Serious money: Captain Edward Goldsmith and shipowner Robert Brooks

The long term success of Robert Brooks’ shipping and pastoral investments depended heavily on the trust he placed in his agents at colonial ports, and on his delegation of all responsibility to his ships’ masters. “Freight payable in the colony” appeared frequently on his cargo manifests. Between 1834 and 1836 he purchased eight vessels, all second-hand. Between 1844 and 1846, his shipping purchases included the Parrock Hall, the Victor, the Kinnear, the Angelina, the North Briton, the Eagle, the William Wilson, and most important of all, the Rattler, built and bought specifically for Captain Edward Goldsmith (Broeze, p. 150, Table 8.6). … More Serious money: Captain Edward Goldsmith and shipowner Robert Brooks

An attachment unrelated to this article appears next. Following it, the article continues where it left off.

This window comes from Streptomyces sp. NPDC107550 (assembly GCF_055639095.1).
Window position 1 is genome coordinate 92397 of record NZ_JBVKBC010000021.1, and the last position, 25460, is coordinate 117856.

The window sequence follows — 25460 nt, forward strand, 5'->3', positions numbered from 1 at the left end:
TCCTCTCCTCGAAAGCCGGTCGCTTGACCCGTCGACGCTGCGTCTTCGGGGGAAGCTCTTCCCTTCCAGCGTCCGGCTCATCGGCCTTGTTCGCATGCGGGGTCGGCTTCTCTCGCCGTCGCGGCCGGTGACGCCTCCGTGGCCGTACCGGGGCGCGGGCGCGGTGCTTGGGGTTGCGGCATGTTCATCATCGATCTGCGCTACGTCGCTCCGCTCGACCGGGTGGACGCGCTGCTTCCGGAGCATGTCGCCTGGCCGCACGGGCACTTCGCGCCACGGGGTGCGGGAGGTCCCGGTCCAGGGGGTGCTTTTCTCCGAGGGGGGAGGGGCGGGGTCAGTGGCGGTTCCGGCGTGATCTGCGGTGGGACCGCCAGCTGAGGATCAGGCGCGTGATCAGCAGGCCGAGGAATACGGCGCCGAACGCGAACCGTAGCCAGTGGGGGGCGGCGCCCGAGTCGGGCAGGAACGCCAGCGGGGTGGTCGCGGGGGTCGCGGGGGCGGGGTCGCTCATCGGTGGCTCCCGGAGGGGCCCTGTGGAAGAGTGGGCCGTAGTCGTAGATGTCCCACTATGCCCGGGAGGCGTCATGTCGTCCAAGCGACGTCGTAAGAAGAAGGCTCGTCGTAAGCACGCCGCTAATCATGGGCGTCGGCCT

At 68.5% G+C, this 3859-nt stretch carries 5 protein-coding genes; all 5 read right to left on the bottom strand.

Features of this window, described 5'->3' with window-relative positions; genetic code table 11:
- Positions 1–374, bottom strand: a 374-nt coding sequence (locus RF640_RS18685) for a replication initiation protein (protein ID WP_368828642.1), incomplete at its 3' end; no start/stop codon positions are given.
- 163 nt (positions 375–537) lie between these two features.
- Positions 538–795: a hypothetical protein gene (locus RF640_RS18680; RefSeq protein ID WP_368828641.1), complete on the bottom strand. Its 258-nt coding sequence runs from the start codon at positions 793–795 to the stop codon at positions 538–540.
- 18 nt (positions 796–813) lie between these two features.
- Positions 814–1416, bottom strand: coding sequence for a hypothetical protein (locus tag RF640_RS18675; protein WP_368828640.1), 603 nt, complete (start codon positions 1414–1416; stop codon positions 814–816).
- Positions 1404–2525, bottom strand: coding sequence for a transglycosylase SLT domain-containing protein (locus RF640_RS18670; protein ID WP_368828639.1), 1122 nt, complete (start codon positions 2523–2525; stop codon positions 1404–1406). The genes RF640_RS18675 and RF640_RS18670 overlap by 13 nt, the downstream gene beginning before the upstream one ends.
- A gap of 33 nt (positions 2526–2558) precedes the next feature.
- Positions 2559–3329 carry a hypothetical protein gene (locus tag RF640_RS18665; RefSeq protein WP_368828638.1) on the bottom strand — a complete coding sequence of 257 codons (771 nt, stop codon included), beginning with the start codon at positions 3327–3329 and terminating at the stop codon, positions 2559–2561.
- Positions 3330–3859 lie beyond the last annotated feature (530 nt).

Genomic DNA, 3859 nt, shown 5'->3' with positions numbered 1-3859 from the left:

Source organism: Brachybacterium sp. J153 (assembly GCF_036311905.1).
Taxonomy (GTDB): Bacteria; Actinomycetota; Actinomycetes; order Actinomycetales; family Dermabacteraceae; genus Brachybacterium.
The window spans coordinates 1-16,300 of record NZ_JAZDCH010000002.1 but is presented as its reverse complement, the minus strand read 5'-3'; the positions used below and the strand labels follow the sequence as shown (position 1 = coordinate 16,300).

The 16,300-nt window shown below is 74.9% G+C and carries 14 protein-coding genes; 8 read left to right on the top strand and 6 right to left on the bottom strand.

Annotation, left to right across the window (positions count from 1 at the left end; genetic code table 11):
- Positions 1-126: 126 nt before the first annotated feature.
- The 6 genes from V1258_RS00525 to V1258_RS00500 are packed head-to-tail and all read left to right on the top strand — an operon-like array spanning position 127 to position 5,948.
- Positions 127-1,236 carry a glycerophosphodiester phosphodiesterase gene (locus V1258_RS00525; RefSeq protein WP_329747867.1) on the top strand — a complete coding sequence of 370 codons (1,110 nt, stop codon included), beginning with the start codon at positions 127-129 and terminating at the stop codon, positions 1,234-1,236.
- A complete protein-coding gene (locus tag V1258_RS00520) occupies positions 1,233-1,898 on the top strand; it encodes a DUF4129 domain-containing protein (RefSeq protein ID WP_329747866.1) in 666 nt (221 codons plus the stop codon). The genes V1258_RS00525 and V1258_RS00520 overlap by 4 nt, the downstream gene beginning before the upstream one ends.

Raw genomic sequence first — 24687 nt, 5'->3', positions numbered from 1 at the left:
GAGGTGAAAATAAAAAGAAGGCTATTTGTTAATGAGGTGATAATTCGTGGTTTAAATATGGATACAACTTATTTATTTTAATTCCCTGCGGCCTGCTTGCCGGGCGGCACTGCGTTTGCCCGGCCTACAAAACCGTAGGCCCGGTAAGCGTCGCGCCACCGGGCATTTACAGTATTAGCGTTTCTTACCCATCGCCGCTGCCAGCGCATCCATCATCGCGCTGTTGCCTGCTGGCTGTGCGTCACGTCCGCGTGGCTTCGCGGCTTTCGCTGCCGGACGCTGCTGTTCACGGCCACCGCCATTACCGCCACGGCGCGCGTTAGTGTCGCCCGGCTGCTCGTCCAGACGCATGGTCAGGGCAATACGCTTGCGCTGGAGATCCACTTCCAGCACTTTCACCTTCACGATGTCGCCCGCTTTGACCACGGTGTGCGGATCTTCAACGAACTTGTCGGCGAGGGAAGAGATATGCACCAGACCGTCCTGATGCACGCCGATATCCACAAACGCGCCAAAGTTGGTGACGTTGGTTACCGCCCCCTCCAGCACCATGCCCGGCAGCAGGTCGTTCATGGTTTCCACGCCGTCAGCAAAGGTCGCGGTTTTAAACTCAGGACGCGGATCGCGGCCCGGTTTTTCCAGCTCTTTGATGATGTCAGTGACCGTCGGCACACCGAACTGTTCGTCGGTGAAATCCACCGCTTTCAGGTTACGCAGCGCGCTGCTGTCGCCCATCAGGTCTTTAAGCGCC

Captain Goldsmith, the Parrock Hall & playwright David Burn 1844

“A very fine day” was how journalist and playwright David Burn described Tuesday, November 5th 1844, in his diary (SLNSW Call No. B 190 / 2). He was watching the signals on Flagstaff Hill, Millers Point, for news of Captain Goldsmith’s arrival in Sydney Harbour. The Marryat flag for the Parrock Hall, No. 9376, signalled the barque as it sailed on towards Fotheringham’s Wharf “in the Cove” where it would remain until being cleared out for London on January 15th, 1845. … More Captain Goldsmith, the Parrock Hall & playwright David Burn 1844